I was reading the trope for Anatomy of the Soul, which partially inspired the Seven States Cosmology. Closely tied to this is Came Back Wrong, a trope about failure to properly bring a character to life. This, in turn, has me thinking about the whole “what goes into a person” thing, which is what the Seven States are about. The pieces of a person or things — and how they influence … everything.

Why is it that attempts to bring someone back to life can go wrong? In the series Fullmetal Alchemist, you get constant drama following the main characters’ failed attempt to revive their mother and subsequent quest to recover what they lost. It seems unfair that so much time and energy might go into the formation of a person when the amount of energy to “end” them is so small by comparison.

The first thought that comes from this is that a person doesn’t actually end when they die. The Ethereal state reflects this in that memories of a character (and indeed, their essence) carry on after their living body perishes. The Ethereal state is everything about the character that came first, recorded their existence while they lived, and represented them afterward. Part of them never truly “dies.”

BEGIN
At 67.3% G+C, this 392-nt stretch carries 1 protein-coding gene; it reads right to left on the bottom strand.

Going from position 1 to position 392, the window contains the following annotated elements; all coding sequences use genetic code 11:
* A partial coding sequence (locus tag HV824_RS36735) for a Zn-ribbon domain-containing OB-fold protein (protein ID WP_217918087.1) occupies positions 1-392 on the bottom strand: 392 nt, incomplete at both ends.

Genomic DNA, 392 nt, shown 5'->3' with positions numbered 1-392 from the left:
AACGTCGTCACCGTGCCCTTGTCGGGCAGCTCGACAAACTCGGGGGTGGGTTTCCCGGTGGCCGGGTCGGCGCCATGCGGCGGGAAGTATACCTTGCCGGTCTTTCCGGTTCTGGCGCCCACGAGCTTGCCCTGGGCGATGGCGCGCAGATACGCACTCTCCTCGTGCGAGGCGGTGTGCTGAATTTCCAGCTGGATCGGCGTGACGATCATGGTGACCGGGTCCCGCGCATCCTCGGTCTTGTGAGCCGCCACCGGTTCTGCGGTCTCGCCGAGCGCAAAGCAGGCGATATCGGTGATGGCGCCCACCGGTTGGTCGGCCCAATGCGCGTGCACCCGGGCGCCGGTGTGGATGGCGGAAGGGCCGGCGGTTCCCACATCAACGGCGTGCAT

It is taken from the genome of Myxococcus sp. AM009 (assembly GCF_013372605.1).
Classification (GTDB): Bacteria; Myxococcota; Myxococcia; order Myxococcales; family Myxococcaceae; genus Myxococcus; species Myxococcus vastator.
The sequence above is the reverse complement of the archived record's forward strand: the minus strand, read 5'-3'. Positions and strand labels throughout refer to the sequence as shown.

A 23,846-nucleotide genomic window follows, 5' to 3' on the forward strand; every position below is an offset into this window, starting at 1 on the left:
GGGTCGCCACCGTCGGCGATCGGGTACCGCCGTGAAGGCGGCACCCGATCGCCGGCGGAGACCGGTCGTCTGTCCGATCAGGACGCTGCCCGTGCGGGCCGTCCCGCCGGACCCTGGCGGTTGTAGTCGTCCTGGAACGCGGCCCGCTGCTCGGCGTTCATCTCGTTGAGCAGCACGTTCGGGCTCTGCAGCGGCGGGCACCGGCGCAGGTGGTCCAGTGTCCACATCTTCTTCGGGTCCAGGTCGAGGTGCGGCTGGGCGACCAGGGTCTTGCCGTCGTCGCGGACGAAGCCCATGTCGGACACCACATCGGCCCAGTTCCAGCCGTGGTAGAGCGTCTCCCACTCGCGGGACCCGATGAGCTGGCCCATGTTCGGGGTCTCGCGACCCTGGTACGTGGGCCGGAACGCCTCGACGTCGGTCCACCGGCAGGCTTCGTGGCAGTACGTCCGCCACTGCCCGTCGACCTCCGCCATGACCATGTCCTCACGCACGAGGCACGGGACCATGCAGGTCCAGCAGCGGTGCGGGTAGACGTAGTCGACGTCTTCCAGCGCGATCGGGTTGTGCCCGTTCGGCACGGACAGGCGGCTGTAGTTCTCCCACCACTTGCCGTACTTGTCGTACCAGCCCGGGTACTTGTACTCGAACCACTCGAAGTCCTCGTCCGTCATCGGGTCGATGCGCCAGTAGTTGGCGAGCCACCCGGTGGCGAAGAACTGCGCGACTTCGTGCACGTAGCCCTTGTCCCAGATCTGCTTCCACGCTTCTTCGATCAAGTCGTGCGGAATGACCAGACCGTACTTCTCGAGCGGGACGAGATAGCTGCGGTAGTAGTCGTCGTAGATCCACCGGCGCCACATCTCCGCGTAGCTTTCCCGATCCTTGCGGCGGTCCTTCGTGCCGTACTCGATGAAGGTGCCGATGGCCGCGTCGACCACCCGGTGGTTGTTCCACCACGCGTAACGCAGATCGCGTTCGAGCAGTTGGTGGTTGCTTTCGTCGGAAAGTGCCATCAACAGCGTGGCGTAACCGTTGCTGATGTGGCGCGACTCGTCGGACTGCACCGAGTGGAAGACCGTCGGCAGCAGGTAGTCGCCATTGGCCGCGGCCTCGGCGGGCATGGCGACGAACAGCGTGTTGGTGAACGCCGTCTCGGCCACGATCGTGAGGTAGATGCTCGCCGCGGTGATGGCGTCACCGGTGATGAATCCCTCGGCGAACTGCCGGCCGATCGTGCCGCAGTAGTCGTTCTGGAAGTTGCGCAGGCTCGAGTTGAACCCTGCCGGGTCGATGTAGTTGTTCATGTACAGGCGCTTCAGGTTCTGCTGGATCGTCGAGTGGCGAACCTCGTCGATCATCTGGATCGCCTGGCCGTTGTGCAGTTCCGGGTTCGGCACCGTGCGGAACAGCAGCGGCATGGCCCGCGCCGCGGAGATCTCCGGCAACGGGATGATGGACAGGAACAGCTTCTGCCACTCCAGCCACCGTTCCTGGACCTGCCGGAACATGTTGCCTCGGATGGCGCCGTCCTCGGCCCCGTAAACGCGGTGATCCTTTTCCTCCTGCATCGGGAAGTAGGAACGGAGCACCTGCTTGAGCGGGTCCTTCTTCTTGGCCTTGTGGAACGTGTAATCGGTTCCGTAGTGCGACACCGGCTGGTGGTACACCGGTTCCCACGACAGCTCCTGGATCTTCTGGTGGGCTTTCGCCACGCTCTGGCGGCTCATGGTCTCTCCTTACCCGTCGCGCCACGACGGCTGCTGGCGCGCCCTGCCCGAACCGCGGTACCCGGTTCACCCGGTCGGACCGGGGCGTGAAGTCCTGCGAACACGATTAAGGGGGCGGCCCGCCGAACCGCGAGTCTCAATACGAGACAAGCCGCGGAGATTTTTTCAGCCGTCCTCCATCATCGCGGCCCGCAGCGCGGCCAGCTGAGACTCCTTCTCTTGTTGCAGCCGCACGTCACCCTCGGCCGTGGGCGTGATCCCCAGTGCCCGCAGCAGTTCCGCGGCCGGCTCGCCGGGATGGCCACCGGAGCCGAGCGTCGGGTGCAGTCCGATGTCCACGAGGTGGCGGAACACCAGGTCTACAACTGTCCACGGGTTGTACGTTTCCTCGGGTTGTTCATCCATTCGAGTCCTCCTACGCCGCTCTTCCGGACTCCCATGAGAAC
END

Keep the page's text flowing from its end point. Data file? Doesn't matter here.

The other half of their immortality is the divine spark that they carry with them, which is sort of … “leased” from the Celestial Bureaucracy for a duration of their mortal life. It’s possible to reincarnate and such, but it’s a difficult process that has to be negotiated on multiple sides and can be very time-consuming. So it can be said that a part of the character always exists, but may be in use by someone else part of the time.

The second thought that comes from the idea that “it isn’t fair that so much work can be undone so easily,” is that a person or creature is never fully alive. Characters and creatures are in a constant state of flux, with different parts of them being in and out of phase with each other at different times. It takes an act of supreme concentration and willpower to bring all the parts of a person together at once.

So in this way, it should be more understandable that a character might appear to “die” quite easily — there are so many things that can easily go wrong, and you have to question how much of the person was really there when they were alive anyway, and it explains how it might be difficult “bringing them back.” Can a character be brought back from the dead? Sure, why not? But expect to work for it.